How Can I Calculate Pulse Jet Engine Dimensions Using Air as Oxidizer?

In summary, Gary does not know how to calculate the dimensions of a pulse jet engine and does not know of any Forumulas or how to calculate the dimensions of a pulse jet engine.
  • #1
gary350
271
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Does anyone know any Forumulas or how to calculate the dimensions of a pulse jet engine?

I have already built several PULSE JET engines that run by scaling up an existing hobby engine to a larger size. Problem is the scaled up models run but maybe they could run better. I can not find any formulas to design and build a PULSE JET ENGINE. Another problem is pulse jet engines run on air as the oxizider not oxygen like most liquid fuel rocket engines. I can not find any information for using AIR as the oxidizer in a rocket engine. My plan here was to use the formulas to design a liquid fuel rocket engine and use that information to build a Pulse Jet Engine but the physical size of the 100 lb thrust liquid fuel engine is many times smaller than a pulse jet engine so this will not work. I am using Gasoline as the fuel only because it is cheap and easy to get, Alcohol works much better. I am using gaseous oxygen as the oxidizer.

Calculations for a 100 lb thrust liquid fuel rocket engine, gasoline + oxygen.

Isp = Specific Impulse

Wo = lb of oxygen / sec

Wf = Lb of fuel / sec

Wt = wo + wf

Wo = .293 lb / sec

Wf = .117 lb / sec

Wt = .41 lb / sec

Gamma = 1.2

Dc = combustion chamber diameter = .4555"

Lc = combustion chamber length = 2.15"

Dt = nozzle diameter = .238"

Dc = nozzle exit = 1.2"

nozzle angle 15 degrees.



Trial and Error from scaling up a hobby engine to 100 lb Thrust. This works but I think it could work better. I have no idea how efficient my engine is. I have no information on AIR as an oxidizer to determine if my air intake is correct and the combustion chamber is the correct size. Gasoline + Air

Cr = Combustion chamber compression ratio = 2 to 1

Dc = combustion chamber diameter = 5.000""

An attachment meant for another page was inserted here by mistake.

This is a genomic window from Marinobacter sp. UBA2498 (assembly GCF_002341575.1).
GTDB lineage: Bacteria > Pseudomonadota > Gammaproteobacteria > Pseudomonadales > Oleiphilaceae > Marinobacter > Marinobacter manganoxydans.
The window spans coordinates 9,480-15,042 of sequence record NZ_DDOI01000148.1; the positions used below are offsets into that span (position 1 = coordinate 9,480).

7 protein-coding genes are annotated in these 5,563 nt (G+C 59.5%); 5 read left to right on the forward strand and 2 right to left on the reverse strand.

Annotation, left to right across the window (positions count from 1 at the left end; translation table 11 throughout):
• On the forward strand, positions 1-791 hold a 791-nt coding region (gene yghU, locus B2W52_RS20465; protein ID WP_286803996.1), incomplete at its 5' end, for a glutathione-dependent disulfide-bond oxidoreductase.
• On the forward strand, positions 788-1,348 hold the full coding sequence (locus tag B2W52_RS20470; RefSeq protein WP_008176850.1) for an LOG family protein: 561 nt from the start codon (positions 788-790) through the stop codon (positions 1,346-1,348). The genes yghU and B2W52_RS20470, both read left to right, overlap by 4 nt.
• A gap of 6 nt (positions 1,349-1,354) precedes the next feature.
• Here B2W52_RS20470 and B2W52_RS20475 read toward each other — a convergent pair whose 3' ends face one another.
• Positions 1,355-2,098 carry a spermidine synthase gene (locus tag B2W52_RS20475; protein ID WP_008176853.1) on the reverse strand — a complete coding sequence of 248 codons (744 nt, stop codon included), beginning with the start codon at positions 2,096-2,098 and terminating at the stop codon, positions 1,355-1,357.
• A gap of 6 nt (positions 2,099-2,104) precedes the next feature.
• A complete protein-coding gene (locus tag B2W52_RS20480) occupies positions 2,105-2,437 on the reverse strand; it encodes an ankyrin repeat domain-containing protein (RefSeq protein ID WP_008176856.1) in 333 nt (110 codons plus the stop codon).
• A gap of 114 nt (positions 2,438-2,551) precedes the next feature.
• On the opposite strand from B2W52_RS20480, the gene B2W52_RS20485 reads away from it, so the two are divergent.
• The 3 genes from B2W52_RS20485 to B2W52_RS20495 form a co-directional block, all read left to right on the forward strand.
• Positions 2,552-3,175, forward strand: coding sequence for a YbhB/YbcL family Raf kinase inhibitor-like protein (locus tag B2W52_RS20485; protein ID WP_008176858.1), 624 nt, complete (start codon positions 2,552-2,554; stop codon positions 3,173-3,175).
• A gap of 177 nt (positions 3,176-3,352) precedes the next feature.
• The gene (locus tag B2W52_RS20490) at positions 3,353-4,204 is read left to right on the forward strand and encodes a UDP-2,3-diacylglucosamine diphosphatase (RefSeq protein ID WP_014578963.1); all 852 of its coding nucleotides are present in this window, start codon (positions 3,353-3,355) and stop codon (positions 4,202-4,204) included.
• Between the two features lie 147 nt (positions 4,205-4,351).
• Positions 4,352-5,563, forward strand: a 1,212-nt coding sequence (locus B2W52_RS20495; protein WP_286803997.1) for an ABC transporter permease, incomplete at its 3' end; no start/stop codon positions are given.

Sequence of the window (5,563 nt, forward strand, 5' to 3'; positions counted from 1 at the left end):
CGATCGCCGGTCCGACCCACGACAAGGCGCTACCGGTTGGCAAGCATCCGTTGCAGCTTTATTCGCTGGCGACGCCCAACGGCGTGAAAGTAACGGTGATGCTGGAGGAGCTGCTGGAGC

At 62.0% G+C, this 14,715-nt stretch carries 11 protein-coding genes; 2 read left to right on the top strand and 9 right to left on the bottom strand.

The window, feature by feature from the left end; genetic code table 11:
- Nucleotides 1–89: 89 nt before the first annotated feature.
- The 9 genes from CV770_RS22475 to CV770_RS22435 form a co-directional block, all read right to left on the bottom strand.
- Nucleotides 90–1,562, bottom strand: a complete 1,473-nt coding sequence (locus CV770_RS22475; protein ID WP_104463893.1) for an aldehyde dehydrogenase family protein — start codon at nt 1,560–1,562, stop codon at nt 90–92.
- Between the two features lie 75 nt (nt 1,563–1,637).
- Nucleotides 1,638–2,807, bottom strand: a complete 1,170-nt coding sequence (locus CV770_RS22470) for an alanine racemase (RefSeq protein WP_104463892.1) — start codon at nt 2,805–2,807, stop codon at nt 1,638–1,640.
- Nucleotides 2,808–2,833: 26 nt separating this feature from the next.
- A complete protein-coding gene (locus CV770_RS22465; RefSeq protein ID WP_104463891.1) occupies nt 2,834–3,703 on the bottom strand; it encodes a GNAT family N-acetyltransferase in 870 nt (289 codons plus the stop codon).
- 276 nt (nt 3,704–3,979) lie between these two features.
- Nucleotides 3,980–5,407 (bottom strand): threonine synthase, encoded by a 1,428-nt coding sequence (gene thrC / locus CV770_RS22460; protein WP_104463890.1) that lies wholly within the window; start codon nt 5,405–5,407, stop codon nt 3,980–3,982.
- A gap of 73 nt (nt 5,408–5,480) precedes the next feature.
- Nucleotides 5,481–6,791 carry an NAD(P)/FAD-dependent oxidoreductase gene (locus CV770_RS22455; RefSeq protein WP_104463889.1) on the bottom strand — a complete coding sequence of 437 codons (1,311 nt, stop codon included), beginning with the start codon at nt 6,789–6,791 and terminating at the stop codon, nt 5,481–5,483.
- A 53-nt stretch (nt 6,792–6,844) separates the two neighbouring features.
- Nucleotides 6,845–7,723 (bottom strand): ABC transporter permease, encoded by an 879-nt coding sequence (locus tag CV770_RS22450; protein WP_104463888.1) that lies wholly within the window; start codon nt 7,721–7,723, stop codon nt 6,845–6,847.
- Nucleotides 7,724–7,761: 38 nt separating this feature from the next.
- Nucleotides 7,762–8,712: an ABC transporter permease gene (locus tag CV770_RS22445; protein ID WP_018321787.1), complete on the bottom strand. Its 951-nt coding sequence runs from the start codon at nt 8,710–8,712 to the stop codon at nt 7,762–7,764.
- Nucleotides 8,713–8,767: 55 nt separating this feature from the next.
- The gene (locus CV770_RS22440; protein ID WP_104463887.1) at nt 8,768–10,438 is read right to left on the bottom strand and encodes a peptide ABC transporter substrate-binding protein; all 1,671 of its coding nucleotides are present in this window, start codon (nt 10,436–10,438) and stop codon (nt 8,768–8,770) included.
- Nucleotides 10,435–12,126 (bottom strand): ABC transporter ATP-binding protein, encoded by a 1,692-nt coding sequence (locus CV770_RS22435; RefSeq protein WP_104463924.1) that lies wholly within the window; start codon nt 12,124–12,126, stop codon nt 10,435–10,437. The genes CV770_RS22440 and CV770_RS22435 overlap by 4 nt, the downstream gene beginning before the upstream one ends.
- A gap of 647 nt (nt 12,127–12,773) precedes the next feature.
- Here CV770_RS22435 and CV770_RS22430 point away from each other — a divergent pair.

Lc = combustion chamber length = 6.000"

Ai = Air intake = Dt x .8 = 2.000"

Dt = nozzle diameter = 2.5"

Tl = Tail Pipe length = 27"

Dc = nozzle exit = 3.5"

nozzle angle 15 degrees.

http://www.youtube.com/watch?v=ffjdgVU_RMQ&feature=PlayList&p=4448D61756AB7633&index=5
 
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  • #2
I have one of about that size. The pipe is missing, so it's difficult to tell. Which means, I have a hunk of aluminum casting, the combustion chamber shell and some reeds.
 
  • #3
I have it all figured out. Math is simple and it applies to all size engines. Here are videos. I have run them all for about 2 hours each static thrust no problems reed valves hold up fine. I made some new discoveries how to protect the reed valves from combustion chamber heat. Engines start at 20% thrust and throttle up to 100% static thrust but this is not maximum thrust forward speed produces ram air so the engine can be throttled up to 140% to 150% thrust depending on the speed of the engine and the design of the air intake.

5 lbs thurst. http://www.youtube.com/watch?v=QkOR8IZPsFg&feature=related

5 lbs thrust. SR-71

10 lbs thrust http://www.youtube.com/watch?v=u2apj002QwY&feature=related

10 lbs thrust. http://www.youtube.com/watch?v=jqxjgmelP-Q&feature=related

20 lbs thurst.http://www.youtube.com/watch?v=1VNyTsUT2Xg&feature=related
 
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  • #4
hi Gary, I've been reading your posts, I'm trying to figure out a pulse jet engine size according to thrust, I built one already according to a ready made plan, it didn't work till I changed the length and diameter of the exhaust tube, but this took a lot of time as a trial and error technique, then I got the right size of the tube without really knowing a basis to relate that size to the thrust, if you got any calcualtions (other than pj calculator 1.4 from the internet) please advice, thank's
 
  • #5
I found an interesting link on designing a ramjet engine. Some of the areal formulas are incomplete as shown, but nothing a simple square root won't fix. His calculation was correct he just left off the square root symbol in writing the equation.

http://www.pulse-jets.com/ramjet/ramjet.htm
 

Related to How Can I Calculate Pulse Jet Engine Dimensions Using Air as Oxidizer?

What is a pulse jet engine?

A pulse jet engine is a type of jet engine that operates on the principle of using rapid pulses of combustion to generate thrust. It typically consists of a tube with an inlet, a combustion chamber, and an exhaust nozzle.

What are the main components of a pulse jet engine?

The main components of a pulse jet engine include an inlet for air intake, a combustion chamber where fuel is ignited, and an exhaust nozzle where the hot gases are expelled to create thrust.

How does a pulse jet engine work?

A pulse jet engine works by taking in air through the inlet, compressing it in the combustion chamber, and then igniting fuel to create a rapid pulse of combustion. This creates a high-pressure wave that travels out of the exhaust nozzle, propelling the engine forward.

What are the advantages of using a pulse jet engine?

Some advantages of using a pulse jet engine include its simplicity, low cost, and high power-to-weight ratio. It also has fewer moving parts compared to other types of jet engines, making it easier to maintain.

What are some challenges in designing a pulse jet engine?

Designing a pulse jet engine can be challenging due to its complex aerodynamics and the need to carefully balance air intake, fuel injection, and exhaust flow. It also requires precise timing and fuel control to maintain a stable combustion process.

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